This Friday night and Saturday, the South and East Alliance of Tulsa (SEAT) will present Community Conference 2005 at Christview Christian Church, 25th and Garnett (just north of Martin East Regional Library). Friday night's session will feature rotating round-table discussions with elected officials, including Bill LaFortune, members of the City Council, County Commission, and various boards and commissions.

Saturday will feature a variety of seminars -- I'll be leading one in the afternoon session on city issues from the neighborhood perspective. Topics include crime prevention, disaster preparedness, zoning, the city public works department, property taxes, legal aid, parks, Route 66, historic preservation, urban development, environmental awareness, building and running a neighborhood association, and many more. You can find all the details here on the home page for the conference.

Last year's first-ever conference was very well done, and SEAT volunteers are working hard to make this year's another success. In addition to all the good information, they're bringing in good food. Friday night's roundtables will feature a chocolate fountain. Saturday morning breakfast will be catered by Panera Bread, and Sooner Barbecue is handling lunch, which will be presided over by Jim Cremins, a very entertaining speaker. The cost is $20 for Friday night, $30 for Saturday, including food.

If you're active in the community or interested in becoming active, the conference will help you learn a lot in a short time. To sign up, phone (918) 439-1432.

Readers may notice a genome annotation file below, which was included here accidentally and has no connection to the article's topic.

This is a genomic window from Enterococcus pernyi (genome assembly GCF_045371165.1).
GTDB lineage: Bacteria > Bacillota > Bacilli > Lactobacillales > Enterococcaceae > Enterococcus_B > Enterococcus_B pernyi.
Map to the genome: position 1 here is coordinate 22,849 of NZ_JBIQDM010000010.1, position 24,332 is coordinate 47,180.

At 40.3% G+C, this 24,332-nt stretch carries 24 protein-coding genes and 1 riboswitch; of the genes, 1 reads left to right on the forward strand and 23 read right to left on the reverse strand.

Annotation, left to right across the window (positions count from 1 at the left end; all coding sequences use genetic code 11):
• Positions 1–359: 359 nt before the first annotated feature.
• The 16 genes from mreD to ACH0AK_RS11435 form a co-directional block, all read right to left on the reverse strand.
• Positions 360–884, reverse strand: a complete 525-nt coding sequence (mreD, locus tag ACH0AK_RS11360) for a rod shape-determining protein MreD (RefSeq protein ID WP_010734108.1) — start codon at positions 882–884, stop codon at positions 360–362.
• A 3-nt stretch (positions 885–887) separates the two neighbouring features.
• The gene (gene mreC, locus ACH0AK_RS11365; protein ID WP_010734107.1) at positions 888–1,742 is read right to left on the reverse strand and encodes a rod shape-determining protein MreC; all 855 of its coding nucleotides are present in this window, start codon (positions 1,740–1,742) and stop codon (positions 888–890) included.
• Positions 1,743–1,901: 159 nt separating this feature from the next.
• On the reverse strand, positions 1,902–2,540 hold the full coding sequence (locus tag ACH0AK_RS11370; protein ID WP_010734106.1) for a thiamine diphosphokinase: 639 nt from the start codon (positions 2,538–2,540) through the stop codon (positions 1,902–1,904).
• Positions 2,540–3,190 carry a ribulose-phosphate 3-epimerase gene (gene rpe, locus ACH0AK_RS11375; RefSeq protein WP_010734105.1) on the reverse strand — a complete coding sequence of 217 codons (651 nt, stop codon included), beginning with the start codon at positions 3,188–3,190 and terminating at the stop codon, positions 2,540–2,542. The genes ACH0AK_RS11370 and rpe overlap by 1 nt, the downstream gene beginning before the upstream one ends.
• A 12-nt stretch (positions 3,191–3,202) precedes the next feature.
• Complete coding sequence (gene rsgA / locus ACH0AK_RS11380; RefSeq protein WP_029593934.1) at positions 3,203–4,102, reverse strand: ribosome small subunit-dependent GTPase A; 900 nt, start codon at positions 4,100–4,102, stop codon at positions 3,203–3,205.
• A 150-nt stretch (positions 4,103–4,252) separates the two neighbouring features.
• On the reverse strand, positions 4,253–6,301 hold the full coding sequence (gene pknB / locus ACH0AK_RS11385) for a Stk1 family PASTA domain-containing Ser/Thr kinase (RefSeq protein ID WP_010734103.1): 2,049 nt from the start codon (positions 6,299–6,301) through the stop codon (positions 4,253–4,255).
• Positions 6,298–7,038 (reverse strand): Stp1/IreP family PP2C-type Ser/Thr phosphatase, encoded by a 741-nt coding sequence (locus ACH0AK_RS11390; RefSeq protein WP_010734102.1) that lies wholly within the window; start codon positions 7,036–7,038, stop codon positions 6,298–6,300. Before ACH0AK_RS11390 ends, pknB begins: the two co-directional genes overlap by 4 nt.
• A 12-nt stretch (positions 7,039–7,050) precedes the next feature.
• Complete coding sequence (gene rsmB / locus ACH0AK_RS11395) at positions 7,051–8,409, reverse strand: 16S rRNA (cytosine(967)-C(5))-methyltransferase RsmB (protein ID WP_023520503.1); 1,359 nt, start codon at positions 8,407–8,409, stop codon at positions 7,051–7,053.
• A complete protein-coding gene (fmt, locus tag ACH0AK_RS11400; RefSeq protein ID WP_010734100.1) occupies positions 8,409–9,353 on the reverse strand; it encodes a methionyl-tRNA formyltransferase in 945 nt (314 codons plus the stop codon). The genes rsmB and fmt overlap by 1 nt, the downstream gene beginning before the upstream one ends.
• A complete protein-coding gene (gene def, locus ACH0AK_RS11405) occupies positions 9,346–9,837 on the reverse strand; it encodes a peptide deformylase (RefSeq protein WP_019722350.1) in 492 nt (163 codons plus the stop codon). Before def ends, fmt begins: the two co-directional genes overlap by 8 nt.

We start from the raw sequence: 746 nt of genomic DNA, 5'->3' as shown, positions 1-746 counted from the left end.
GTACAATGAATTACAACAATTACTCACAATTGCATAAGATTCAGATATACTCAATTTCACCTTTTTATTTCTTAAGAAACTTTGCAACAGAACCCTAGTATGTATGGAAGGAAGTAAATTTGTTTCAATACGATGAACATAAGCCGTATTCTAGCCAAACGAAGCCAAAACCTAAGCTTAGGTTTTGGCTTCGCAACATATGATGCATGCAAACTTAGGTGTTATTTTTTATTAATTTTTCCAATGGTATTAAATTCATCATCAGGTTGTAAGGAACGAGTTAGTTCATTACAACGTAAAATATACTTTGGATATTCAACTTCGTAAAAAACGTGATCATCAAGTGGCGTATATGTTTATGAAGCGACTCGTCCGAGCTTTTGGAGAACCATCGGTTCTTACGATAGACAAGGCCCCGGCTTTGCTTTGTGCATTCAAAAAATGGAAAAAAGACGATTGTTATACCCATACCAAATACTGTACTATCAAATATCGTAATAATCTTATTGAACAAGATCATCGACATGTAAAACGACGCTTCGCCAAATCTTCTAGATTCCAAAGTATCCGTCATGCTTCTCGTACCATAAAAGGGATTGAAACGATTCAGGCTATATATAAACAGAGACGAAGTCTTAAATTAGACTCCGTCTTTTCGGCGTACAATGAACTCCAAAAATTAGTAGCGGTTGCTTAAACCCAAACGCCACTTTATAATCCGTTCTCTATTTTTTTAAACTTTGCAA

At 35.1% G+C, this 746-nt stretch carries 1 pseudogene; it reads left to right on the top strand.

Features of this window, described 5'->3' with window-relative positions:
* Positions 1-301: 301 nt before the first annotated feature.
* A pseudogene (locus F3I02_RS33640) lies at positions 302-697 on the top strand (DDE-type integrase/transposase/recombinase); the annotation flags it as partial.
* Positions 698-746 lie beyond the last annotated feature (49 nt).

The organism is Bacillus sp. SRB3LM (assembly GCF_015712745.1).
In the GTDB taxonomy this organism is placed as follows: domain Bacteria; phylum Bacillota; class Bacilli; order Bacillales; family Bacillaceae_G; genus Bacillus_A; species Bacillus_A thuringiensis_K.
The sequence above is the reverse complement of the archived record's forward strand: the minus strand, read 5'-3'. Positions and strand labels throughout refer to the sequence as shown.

Who's the boss?

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Mee Citee Wurkor has a solid analysis of today's Whirled article about the lawsuits that have been filed against the City and against several Tulsa City Councilors. The article is a sort of editorial posing as news analysis, featuring carefully selected quotes that all support the common theme: "The Council is irresponsible to ignore the excellent legal advice of my pal, Alan Jackere."

(One of the subtle entertainments of a City Council committee meeting is to watch P. J. Lassek and Alan Jackere, sitting next to each other near the front of the room, each intently watching the discussion and each chomping rhythmically on a wad of gum. I could swear they always end up chewing in sync.)

We have an acting City Attorney that fails to understand that the elected officials are his clients, and he exists to serve their interests. If he renders advice, they are free to ignore it, but he is still obliged to provide whatever legal support they need to accomplish their purposes.

I'll say it one more time, just in case the 11th Floor hasn't been paying attention: It's now been nine months since Martha Rupp-Carter's resignation as City Attorney was effective. Mr. Mayor, you can replace Alan Jackere at any time with one of several good candidates to be a permanent City Attorney. If you value fairness and the rule of law, you'll take care of that this week.

In a departure from recent tradition, Council Vice Chairman Tom Baker was passed over for the chairmanship of the Council, which rotates each April between political parties. Instead, Roscoe Turner was selected by the Democratic caucus on the Council (Turner, Baker, and Jack Henderson) to take the party's turn with the gavel, and the whole Council approved him by a vote of 7-1 -- Susan Neal cast the only "no" vote.

The Republican caucus, now dominated 3-2 by associates of the Cockroach Caucus (Neal, Christiansen and Sullivan, against Mautino and Medlock) chose Susan Neal as the nominee for Vice Chairman. Neal was approved by the Council by a 5-3 vote, with Mautino, Medlock, and Turner dissenting. It's ironic that in April 2003, Sam Roop and Chris Medlock offered to support Neal as Vice Chairman, because they did not want to see Randy Sullivan becoming Vice Chairman and then Chairman. Medlock and Mautino opposed Neal's nomination this year because of her refusal to join nearly every other Republican elected official in the Tulsa area in opposition to the attempt to recall Mautino and Medlock from office.